Dark Star Presents: HAPPY FACE (2018)
In a therapy workshop for those with facial differences, there is an imposter. Whereas all the other members in the group — including its body-conscious and confidence-lacking leader — must return to a world that rejects them for lack of beauty, Augustine hides a secret. Under his bandages, he is really Stan. His face no longer distorted, he’s an attractive and imaginative teenager who plays D&D, picks up girls at bars, and lately has the difficult task of taking care of his cancer-stricken mother. Stan’s visits to the group are his way of learning to cope with the disease that is physically destroying a once-beautiful woman, and with his overwhelming guilt in being unable to face her. When the members of the group find out about Stan’s deception, he strikes a deal to stay while helping them weaponize their differences against a world that’s hostile towards them.
HAPPY FACE is director Alexandre Franchi’s deeply personal sophomore feature. After 2009’s surprising and clever LARPing thriller debut THE WILD HUNT, Franchi had his own complicated battle with bone cancer that took a portion of his leg. Wanting to make a film based on the loss of his mother to a cancer that increasingly rendered her physically different, he also drew on the stories of his cast, all with real facial differences, to shape HAPPY FACE’s final narrative.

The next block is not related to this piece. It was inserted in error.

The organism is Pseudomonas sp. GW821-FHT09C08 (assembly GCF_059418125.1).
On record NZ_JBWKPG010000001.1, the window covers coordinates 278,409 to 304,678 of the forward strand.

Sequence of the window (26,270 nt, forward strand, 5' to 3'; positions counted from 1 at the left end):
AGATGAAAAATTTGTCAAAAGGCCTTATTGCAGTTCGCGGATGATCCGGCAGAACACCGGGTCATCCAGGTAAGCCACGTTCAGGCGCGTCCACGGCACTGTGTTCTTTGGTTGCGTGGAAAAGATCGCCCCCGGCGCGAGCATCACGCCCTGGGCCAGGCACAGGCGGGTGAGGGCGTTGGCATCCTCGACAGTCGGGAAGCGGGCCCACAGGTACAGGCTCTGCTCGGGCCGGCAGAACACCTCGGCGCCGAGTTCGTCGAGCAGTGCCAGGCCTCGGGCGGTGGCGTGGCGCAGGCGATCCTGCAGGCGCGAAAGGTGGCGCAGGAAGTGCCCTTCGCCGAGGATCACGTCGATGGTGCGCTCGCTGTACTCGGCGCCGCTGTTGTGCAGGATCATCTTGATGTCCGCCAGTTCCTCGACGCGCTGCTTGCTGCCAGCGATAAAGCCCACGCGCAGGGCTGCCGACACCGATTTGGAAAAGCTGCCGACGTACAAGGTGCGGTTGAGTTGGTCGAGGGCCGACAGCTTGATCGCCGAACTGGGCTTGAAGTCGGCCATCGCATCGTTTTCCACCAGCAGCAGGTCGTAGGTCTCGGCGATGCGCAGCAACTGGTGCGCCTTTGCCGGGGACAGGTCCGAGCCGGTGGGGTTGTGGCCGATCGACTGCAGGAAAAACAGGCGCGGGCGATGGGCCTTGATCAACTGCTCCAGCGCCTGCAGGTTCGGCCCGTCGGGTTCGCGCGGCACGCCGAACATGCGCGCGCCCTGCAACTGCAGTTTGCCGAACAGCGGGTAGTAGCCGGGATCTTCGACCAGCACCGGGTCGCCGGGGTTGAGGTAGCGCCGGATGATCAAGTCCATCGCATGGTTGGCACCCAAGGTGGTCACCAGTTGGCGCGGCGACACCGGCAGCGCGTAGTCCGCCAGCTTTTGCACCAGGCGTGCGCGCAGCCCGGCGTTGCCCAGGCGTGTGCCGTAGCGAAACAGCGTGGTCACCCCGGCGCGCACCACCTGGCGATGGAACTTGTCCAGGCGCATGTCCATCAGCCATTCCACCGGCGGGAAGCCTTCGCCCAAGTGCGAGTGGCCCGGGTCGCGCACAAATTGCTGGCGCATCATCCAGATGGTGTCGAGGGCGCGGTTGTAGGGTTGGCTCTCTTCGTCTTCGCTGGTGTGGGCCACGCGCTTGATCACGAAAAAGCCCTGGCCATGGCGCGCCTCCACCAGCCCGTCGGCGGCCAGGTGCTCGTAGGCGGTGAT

The result is a wondrously emotional and often very funny experience, a delicate balance of exasperation and anger at a beauty-obsessed world, and a startlingly tender expression of empathy. HAPPY FACE celebrates its unique cast, but more importantly, allows them to inhabit fully-realized characters with relatable flaws, insecurities, hopes, and dreams that often have nothing to do with the way they look. Fans of singular, all-inclusive, and challenging films with a healthy dose of dark humor should not skip out on HAPPY FACE. (BRIAN KELLEY)